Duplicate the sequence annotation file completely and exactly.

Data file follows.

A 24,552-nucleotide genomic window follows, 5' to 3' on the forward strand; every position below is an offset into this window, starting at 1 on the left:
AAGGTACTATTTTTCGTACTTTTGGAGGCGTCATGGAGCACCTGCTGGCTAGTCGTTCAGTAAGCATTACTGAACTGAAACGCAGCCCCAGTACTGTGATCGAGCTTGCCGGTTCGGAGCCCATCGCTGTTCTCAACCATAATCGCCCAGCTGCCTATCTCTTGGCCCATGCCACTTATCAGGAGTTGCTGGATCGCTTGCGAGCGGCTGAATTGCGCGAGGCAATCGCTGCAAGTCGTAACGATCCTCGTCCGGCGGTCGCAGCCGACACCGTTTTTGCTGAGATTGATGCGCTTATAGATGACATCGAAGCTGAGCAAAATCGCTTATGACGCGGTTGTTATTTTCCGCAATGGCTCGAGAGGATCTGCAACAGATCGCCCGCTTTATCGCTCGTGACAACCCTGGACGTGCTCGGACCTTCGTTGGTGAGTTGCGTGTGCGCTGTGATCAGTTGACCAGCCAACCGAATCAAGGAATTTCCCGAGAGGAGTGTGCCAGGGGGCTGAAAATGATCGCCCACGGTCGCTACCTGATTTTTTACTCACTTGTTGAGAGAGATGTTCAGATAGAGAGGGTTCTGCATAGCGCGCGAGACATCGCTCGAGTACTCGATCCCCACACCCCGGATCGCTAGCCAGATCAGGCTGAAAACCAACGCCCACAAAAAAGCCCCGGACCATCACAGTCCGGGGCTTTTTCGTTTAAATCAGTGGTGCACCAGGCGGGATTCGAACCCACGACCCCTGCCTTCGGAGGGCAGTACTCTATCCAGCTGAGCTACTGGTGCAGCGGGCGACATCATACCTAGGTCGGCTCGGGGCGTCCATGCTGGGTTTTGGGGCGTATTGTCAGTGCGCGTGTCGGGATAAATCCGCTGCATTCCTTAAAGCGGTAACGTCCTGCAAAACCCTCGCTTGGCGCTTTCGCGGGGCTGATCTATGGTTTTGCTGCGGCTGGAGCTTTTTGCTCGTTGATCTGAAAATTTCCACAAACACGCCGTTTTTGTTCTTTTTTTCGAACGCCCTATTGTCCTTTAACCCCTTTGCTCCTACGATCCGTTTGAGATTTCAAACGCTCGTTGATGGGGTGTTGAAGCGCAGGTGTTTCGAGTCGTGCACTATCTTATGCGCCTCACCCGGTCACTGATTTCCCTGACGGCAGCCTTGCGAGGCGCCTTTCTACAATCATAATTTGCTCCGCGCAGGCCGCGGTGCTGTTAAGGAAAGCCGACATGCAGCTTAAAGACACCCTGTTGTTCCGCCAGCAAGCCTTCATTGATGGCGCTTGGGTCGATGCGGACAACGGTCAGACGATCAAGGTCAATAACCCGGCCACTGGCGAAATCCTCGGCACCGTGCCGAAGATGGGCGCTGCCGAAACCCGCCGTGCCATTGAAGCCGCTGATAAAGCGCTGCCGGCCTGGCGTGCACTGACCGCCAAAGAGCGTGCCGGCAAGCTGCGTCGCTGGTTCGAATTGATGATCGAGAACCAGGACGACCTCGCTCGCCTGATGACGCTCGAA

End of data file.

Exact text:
A 24,552-nucleotide genomic window follows, 5' to 3' on the forward strand; every position below is an offset into this window, starting at 1 on the left:
AAGGTACTATTTTTCGTACTTTTGGAGGCGTCATGGAGCACCTGCTGGCTAGTCGTTCAGTAAGCATTACTGAACTGAAACGCAGCCCCAGTACTGTGATCGAGCTTGCCGGTTCGGAGCCCATCGCTGTTCTCAACCATAATCGCCCAGCTGCCTATCTCTTGGCCCATGCCACTTATCAGGAGTTGCTGGATCGCTTGCGAGCGGCTGAATTGCGCGAGGCAATCGCTGCAAGTCGTAACGATCCTCGTCCGGCGGTCGCAGCCGACACCGTTTTTGCTGAGATTGATGCGCTTATAGATGACATCGAAGCTGAGCAAAATCGCTTATGACGCGGTTGTTATTTTCCGCAATGGCTCGAGAGGATCTGCAACAGATCGCCCGCTTTATCGCTCGTGACAACCCTGGACGTGCTCGGACCTTCGTTGGTGAGTTGCGTGTGCGCTGTGATCAGTTGACCAGCCAACCGAATCAAGGAATTTCCCGAGAGGAGTGTGCCAGGGGGCTGAAAATGATCGCCCACGGTCGCTACCTGATTTTTTACTCACTTGTTGAGAGAGATGTTCAGATAGAGAGGGTTCTGCATAGCGCGCGAGACATCGCTCGAGTACTCGATCCCCACACCCCGGATCGCTAGCCAGATCAGGCTGAAAACCAACGCCCACAAAAAAGCCCCGGACCATCACAGTCCGGGGCTTTTTCGTTTAAATCAGTGGTGCACCAGGCGGGATTCGAACCCACGACCCCTGCCTTCGGAGGGCAGTACTCTATCCAGCTGAGCTACTGGTGCAGCGGGCGACATCATACCTAGGTCGGCTCGGGGCGTCCATGCTGGGTTTTGGGGCGTATTGTCAGTGCGCGTGTCGGGATAAATCCGCTGCATTCCTTAAAGCGGTAACGTCCTGCAAAACCCTCGCTTGGCGCTTTCGCGGGGCTGATCTATGGTTTTGCTGCGGCTGGAGCTTTTTGCTCGTTGATCTGAAAATTTCCACAAACACGCCGTTTTTGTTCTTTTTTTCGAACGCCCTATTGTCCTTTAACCCCTTTGCTCCTACGATCCGTTTGAGATTTCAAACGCTCGTTGATGGGGTGTTGAAGCGCAGGTGTTTCGAGTCGTGCACTATCTTATGCGCCTCACCCGGTCACTGATTTCCCTGACGGCAGCCTTGCGAGGCGCCTTTCTACAATCATAATTTGCTCCGCGCAGGCCGCGGTGCTGTTAAGGAAAGCCGACATGCAGCTTAAAGACACCCTGTTGTTCCGCCAGCAAGCCTTCATTGATGGCGCTTGGGTCGATGCGGACAACGGTCAGACGATCAAGGTCAATAACCCGGCCACTGGCGAAATCCTCGGCACCGTGCCGAAGATGGGCGCTGCCGAAACCCGCCGTGCCATTGAAGCCGCTGATAAAGCGCTGCCGGCCTGGCGTGCACTGACCGCCAAAGAGCGTGCCGGCAAGCTGCGTCGCTGGTTCGAATTGATGATCGAGAACCAGGACGACCTCGCTCGCCTGATGACGCTCGAA